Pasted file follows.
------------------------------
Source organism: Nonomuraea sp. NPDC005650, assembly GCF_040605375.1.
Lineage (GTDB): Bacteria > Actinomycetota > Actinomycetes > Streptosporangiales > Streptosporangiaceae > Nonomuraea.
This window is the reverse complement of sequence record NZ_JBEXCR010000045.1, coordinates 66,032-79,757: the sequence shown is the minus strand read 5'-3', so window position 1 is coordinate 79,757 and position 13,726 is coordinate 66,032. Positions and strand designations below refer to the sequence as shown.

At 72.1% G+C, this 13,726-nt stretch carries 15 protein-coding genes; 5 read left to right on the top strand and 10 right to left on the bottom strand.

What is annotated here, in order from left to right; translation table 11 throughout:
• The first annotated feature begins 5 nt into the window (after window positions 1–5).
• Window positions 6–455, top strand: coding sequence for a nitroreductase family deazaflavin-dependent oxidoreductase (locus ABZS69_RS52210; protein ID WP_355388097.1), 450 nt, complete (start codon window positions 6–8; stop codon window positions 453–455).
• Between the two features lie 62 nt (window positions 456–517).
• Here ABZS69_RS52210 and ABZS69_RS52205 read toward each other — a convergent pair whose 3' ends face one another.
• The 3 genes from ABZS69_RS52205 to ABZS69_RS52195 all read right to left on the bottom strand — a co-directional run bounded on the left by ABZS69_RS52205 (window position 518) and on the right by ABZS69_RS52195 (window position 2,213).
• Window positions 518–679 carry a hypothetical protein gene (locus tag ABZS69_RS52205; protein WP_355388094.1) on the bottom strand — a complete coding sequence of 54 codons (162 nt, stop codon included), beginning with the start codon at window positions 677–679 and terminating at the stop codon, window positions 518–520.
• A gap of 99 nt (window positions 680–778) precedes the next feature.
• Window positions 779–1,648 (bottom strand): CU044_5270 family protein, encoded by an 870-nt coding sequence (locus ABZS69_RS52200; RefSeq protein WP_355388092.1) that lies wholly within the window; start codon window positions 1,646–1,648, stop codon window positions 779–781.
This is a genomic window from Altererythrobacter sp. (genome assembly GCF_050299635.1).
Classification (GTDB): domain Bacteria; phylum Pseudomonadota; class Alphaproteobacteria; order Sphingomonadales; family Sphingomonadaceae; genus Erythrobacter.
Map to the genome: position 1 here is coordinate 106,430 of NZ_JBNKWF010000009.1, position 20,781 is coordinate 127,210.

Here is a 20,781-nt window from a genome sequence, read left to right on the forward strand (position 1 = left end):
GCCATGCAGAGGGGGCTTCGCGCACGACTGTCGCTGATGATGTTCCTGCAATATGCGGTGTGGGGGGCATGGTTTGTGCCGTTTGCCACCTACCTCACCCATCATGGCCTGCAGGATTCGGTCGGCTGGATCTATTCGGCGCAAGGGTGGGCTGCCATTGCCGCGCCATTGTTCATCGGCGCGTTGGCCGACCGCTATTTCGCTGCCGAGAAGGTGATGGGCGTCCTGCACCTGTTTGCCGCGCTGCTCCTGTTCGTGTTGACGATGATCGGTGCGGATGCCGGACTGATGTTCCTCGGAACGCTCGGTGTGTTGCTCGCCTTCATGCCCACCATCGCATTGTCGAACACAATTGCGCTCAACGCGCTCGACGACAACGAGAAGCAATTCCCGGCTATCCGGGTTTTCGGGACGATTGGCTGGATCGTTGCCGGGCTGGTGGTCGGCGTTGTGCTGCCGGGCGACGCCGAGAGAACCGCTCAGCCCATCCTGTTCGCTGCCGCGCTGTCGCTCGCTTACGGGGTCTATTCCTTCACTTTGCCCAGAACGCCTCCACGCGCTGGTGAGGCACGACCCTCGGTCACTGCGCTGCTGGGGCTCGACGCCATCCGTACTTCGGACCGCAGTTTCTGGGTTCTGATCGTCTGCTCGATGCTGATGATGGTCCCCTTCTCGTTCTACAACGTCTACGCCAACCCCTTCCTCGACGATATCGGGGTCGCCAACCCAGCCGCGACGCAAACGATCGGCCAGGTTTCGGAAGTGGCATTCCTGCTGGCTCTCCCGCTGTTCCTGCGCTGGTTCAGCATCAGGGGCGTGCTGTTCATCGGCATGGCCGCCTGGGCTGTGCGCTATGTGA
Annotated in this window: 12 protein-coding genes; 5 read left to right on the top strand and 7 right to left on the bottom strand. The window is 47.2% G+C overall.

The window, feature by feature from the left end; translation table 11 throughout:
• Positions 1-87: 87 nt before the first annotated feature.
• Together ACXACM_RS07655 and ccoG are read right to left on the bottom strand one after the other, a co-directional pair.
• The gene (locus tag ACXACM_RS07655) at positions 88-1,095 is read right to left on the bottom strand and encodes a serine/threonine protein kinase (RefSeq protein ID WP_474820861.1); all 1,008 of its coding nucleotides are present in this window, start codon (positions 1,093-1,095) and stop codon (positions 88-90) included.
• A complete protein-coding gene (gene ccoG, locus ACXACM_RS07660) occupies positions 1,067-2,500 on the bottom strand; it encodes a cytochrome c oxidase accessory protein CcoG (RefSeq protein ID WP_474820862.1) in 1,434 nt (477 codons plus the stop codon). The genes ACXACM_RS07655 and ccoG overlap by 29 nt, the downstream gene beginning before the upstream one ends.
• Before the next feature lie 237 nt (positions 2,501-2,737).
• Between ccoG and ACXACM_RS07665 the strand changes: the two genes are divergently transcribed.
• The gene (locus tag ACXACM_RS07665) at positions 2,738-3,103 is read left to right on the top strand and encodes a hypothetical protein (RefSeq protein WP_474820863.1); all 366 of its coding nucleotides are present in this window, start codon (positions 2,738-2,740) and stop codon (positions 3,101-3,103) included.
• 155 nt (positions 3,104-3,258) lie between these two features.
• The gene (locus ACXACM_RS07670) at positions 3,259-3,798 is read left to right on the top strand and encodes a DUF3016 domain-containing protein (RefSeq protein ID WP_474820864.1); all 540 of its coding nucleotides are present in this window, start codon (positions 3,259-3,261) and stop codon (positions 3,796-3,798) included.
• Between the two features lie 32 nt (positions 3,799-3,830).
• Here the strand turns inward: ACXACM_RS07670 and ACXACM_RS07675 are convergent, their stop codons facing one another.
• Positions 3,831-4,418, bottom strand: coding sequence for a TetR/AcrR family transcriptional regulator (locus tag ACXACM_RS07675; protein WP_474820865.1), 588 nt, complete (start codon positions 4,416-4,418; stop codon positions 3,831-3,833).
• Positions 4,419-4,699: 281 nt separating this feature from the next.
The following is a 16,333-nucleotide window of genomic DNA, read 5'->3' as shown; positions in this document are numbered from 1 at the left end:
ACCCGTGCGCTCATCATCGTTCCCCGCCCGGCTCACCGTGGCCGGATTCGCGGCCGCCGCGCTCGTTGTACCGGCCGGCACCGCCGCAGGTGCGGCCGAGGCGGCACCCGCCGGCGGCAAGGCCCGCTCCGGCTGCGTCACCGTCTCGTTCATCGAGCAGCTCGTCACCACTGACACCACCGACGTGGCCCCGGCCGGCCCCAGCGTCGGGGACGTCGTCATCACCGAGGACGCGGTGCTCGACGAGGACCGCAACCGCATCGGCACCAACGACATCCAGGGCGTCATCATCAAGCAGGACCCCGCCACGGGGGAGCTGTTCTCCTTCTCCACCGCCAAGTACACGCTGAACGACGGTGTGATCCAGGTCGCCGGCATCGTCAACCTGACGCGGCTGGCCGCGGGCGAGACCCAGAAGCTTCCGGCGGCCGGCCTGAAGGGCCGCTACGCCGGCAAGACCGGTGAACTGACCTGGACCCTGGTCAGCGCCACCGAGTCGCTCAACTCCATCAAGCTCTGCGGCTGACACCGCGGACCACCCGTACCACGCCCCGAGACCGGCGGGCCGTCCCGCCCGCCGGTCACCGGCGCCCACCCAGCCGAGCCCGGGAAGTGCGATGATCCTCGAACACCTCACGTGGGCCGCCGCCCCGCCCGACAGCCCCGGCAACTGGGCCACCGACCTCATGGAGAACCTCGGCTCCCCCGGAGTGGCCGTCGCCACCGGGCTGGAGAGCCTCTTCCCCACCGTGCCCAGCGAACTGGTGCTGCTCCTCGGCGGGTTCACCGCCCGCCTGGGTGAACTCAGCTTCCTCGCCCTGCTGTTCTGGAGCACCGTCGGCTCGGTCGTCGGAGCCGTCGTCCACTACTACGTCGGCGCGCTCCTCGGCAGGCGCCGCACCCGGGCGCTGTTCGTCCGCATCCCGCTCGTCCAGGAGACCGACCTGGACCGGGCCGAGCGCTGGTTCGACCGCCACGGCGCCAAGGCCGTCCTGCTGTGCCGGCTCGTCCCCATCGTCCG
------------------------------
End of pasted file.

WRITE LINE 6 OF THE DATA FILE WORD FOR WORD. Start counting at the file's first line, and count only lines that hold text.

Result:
• The first annotated feature begins 5 nt into the window (after window positions 1–5).